The Casket in the Parlor: 1896

A queer sort of parlour ornament.

A queer sort of parlour ornament.

CASKET IN THE PARLOR
Georgia Woman Kept Her Husband’s Body for Months.

New Light on the Subject “Is Marriage a Failure” from This Remarkable Tale of One Woman’s Two Marriages.

Mrs. Joseph Bivins, of Cordele, Ga., died a week or so ago. That would not be an extraordinary announcement were it not for the fact that her death concluded a strange exposition of woman’s caprice, as unexplainable as it was unheard of.

When Dr. George W. Marvin died in Cordele, Ga., three years ago, he left a grief-stricken widow. Her lamentations were long and her sorrow was inconsolable. She had married Dr. Marvin in Atlanta about ten years before. He practiced medicine and soon amassed a considerable fortune.

It was in the midst of this prosperity that the doctor died. Mrs. Marvin was almost heartbroken. Her relatives could not console her. The kind words of friends failed to soothe in the slightest her poignant grief. She wept bitterly and continuously.

In the meantime the arrangements for the funeral, which were under way in charge of some solicitous relative, were being made. So entirely helpless with grief was the chief mourner that it was thought both unnecessary and cruel to call her into consultation regarding the last ceremonies. So the minister was summoned, and when the services at the house were to begin Mrs. Marvin was quietly notified.

Her reply was a scream of anguish. She became almost hysterical. When she was able to articulate understandingly she informed the funeral guests that they were entirely out of place; that there was to be no funeral. She would not permit the body of her husband to be laid away in the ground she said, and no conspiracy of unsympathetic, cold-blooded, heartless persons should interfere. She announced that she intended to keep Dr. Marvin’s body in her home—their home—and that I should remain there forever. She wanted to have him always in sight.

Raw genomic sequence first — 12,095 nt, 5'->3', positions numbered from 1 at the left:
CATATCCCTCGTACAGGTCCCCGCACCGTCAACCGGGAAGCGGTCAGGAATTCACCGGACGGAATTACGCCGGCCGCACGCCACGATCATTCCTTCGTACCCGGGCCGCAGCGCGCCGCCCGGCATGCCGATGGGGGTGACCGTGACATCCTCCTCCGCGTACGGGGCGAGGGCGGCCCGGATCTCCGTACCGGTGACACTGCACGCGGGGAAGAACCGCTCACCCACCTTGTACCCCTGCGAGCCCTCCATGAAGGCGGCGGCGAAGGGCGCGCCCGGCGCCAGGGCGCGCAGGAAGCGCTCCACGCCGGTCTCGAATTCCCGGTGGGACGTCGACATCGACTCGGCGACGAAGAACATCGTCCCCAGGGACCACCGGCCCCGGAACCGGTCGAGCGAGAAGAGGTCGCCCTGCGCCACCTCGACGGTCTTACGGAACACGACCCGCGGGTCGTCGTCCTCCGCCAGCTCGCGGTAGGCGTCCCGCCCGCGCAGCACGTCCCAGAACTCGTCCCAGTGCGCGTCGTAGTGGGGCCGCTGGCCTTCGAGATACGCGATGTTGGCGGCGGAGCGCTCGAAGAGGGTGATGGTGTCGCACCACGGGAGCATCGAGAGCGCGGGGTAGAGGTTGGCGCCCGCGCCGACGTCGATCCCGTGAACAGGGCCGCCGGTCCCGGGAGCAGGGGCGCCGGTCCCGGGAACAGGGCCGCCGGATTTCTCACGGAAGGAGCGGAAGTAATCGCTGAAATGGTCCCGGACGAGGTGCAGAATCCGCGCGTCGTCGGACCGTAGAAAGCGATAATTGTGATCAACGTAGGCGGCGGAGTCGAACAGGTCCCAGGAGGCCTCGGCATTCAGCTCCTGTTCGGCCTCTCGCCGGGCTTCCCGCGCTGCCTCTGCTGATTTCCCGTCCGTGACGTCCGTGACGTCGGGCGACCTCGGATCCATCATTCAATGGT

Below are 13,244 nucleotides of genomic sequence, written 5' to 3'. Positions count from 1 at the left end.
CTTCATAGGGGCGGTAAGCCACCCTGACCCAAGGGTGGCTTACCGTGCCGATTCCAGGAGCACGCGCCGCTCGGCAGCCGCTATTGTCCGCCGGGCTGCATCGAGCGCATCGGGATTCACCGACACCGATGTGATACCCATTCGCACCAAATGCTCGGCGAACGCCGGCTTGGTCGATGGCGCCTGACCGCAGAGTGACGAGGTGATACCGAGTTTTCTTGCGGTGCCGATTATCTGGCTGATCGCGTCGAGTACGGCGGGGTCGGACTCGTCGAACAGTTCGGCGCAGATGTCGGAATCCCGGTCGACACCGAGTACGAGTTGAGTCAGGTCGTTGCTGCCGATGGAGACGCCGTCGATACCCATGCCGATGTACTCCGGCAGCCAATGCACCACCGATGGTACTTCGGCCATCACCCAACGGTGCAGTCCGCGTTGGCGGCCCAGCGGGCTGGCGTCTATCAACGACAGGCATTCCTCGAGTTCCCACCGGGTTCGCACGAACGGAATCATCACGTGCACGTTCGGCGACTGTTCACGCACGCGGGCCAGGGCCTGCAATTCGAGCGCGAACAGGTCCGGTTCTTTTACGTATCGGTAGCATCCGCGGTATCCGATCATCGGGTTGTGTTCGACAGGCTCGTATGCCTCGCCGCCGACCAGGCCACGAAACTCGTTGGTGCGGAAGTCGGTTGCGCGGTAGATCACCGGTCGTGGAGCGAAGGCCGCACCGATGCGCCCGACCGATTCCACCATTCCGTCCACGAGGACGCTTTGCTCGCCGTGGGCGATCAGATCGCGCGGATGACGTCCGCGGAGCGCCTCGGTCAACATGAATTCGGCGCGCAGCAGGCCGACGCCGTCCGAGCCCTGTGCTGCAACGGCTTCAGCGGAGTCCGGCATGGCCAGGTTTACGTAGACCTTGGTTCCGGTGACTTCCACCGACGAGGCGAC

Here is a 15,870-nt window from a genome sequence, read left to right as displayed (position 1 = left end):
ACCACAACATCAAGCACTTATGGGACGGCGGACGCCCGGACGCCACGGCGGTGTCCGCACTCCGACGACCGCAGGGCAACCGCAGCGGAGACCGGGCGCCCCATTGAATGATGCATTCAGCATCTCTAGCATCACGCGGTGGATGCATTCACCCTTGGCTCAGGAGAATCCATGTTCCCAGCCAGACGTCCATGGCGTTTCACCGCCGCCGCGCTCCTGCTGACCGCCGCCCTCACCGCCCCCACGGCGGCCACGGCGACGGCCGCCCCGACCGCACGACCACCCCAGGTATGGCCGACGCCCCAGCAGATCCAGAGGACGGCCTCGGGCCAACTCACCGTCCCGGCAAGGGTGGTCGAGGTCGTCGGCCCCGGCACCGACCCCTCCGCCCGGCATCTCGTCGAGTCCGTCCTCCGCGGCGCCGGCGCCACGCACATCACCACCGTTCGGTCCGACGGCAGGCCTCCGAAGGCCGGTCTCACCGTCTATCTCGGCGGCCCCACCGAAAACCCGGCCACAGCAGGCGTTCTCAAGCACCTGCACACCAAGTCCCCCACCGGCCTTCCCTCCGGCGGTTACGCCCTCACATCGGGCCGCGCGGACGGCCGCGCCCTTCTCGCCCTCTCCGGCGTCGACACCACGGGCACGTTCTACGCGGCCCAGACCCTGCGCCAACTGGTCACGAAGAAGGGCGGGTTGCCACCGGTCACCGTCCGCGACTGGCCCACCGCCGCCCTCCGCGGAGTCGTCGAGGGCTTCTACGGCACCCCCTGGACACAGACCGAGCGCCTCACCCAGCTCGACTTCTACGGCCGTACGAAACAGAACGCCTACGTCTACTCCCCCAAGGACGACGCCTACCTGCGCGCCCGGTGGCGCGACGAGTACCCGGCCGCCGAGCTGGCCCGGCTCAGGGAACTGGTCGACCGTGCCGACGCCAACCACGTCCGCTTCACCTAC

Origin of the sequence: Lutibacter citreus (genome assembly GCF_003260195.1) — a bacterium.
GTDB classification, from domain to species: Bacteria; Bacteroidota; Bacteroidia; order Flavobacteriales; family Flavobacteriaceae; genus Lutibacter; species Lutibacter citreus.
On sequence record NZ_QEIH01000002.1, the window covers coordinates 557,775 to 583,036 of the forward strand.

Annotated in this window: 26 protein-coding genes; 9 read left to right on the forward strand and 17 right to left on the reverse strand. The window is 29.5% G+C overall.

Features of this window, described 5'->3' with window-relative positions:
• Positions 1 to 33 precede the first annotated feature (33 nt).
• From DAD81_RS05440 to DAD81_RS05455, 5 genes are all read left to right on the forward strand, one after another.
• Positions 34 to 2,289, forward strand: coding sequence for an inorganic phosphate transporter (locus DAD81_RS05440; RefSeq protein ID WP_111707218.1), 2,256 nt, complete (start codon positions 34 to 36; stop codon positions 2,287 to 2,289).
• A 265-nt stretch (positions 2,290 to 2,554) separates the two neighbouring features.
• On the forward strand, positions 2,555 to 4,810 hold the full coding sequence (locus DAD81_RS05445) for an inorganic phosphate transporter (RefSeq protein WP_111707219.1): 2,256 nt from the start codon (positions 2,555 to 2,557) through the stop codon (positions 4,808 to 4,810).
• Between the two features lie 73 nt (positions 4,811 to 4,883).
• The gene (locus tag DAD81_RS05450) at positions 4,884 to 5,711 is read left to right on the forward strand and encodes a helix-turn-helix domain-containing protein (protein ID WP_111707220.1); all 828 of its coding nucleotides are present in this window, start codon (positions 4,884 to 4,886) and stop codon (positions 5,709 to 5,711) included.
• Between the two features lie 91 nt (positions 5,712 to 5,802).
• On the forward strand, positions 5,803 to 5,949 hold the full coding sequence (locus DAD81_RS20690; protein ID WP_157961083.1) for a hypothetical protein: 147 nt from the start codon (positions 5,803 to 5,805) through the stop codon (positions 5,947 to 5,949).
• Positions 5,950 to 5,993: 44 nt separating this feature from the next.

Finally, under severe pressure, Mrs. Marvin consented to a ceremony over the body, but refused to authorize the interment. She had the body embalmed, placed in a casket and stood it in an upright position in the parlor. A cut-glass cover, working on hinges, was on the elaborate and handsome coffin, which is said to have cost $10,000, and she exhibited it to a few intimate friends.

For three months the casket remained in the parlor, and during that time Mrs. Marvin was in a state of mind that bordered on hysteria. Every day she brought fresh flowers as an offering to the memory of her departed, and in the presence of at least one visitor she kissed the cold cheeks of her husband and wept in grief-torn sobs. Dr. Marvin looked almost life-like as he stood upright, and he held in one hand a handsome gold cane, valued at $150, while in his shirt front were not less than $30,000 worth of diamonds. None of these were removed, but all were laid to rest with the body at the end of three months.

As Mrs. Marvin’s grief expended itself she listened more calmly to the advice of her friends, and, much to their delight, finally consented to a burial.

The body of Dr. Marvin laid to rest, his widow began to improve, and just ten months later married Mr. Joseph Bivins, of Cordele, Ga.

Jackson [MI] Citizen Patriot 28 November 1896: p. 3

Mrs Daffodil’s Aide-memoire:  Many were the intriguing and lurid tales told about Mrs Marvin and her beloved husband’s corpse. One of the most fanciful was this:

Mrs. Marvin refused to be comforted. She forbade a funeral and telegraphed to New Orleans for an expert embalmer and an expert electrician. The result of their joint efforts was that Dr. Marvin was enabled to remain in his seat in the parlor and by electrical appliance would rise and bow to his widow and then take his seat again. Repository [Canton, OH] 12 October 1896: p. 2

It is true that Dr Marvin died two years before he was actually buried, but there is some debate as to where he spent those two years: in a holding vault or in the parlour. The bride enjoyed only three years of her new marriage, leaving Mr Bivins a tidy fortune, which was little use to him when he died two years after his wife, on their wedding anniversary, in the same private sanitarium where Dr Marvin had passed away. There was, alas, no one left to embalm and electrify him.

 

This story and other macabre tales will be found in The Victorian Book of the Dead, by Chris Woodyard, available in September 2014.

Mrs Daffodil invites you to join her on the curiously named “Face-book,”where you will find a feast of fashion hints, fads and fancies, and historical anecdotes.

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